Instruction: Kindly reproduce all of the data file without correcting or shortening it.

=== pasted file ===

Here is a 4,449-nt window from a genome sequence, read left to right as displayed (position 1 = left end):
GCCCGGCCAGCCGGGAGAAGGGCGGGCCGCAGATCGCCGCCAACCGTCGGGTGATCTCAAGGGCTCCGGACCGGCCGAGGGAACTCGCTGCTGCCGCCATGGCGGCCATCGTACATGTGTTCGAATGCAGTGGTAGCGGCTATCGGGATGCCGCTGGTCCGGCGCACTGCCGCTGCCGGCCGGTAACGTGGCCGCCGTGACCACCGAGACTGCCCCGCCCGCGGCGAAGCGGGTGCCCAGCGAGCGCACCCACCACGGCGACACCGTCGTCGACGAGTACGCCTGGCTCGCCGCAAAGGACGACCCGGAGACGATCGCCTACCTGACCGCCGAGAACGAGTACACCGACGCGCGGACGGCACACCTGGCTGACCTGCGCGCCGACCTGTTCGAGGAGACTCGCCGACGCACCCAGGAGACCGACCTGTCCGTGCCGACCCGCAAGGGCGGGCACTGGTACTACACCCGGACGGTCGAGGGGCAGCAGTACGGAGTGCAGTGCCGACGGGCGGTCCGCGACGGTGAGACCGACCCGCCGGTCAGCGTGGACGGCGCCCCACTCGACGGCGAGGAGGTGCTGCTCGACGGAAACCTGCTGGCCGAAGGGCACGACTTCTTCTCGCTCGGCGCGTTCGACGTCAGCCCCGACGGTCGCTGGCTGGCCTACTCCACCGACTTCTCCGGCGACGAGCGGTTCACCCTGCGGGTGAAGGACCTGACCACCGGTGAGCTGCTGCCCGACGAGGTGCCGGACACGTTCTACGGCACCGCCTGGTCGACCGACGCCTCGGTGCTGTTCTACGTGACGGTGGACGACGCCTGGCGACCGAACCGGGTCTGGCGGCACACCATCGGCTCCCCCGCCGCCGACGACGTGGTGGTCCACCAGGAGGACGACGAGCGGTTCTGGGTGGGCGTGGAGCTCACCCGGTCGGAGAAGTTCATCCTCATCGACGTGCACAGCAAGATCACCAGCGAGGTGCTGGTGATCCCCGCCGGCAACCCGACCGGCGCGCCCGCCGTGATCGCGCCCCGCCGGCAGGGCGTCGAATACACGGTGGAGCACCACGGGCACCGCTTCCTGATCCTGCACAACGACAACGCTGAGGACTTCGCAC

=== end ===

Here is a 4,449-nt window from a genome sequence, read left to right as displayed (position 1 = left end):
GCCCGGCCAGCCGGGAGAAGGGCGGGCCGCAGATCGCCGCCAACCGTCGGGTGATCTCAAGGGCTCCGGACCGGCCGAGGGAACTCGCTGCTGCCGCCATGGCGGCCATCGTACATGTGTTCGAATGCAGTGGTAGCGGCTATCGGGATGCCGCTGGTCCGGCGCACTGCCGCTGCCGGCCGGTAACGTGGCCGCCGTGACCACCGAGACTGCCCCGCCCGCGGCGAAGCGGGTGCCCAGCGAGCGCACCCACCACGGCGACACCGTCGTCGACGAGTACGCCTGGCTCGCCGCAAAGGACGACCCGGAGACGATCGCCTACCTGACCGCCGAGAACGAGTACACCGACGCGCGGACGGCACACCTGGCTGACCTGCGCGCCGACCTGTTCGAGGAGACTCGCCGACGCACCCAGGAGACCGACCTGTCCGTGCCGACCCGCAAGGGCGGGCACTGGTACTACACCCGGACGGTCGAGGGGCAGCAGTACGGAGTGCAGTGCCGACGGGCGGTCCGCGACGGTGAGACCGACCCGCCGGTCAGCGTGGACGGCGCCCCACTCGACGGCGAGGAGGTGCTGCTCGACGGAAACCTGCTGGCCGAAGGGCACGACTTCTTCTCGCTCGGCGCGTTCGACGTCAGCCCCGACGGTCGCTGGCTGGCCTACTCCACCGACTTCTCCGGCGACGAGCGGTTCACCCTGCGGGTGAAGGACCTGACCACCGGTGAGCTGCTGCCCGACGAGGTGCCGGACACGTTCTACGGCACCGCCTGGTCGACCGACGCCTCGGTGCTGTTCTACGTGACGGTGGACGACGCCTGGCGACCGAACCGGGTCTGGCGGCACACCATCGGCTCCCCCGCCGCCGACGACGTGGTGGTCCACCAGGAGGACGACGAGCGGTTCTGGGTGGGCGTGGAGCTCACCCGGTCGGAGAAGTTCATCCTCATCGACGTGCACAGCAAGATCACCAGCGAGGTGCTGGTGATCCCCGCCGGCAACCCGACCGGCGCGCCCGCCGTGATCGCGCCCCGCCGGCAGGGCGTCGAATACACGGTGGAGCACCACGGGCACCGCTTCCTGATCCTGCACAACGACAACGCTGAGGACTTCGCAC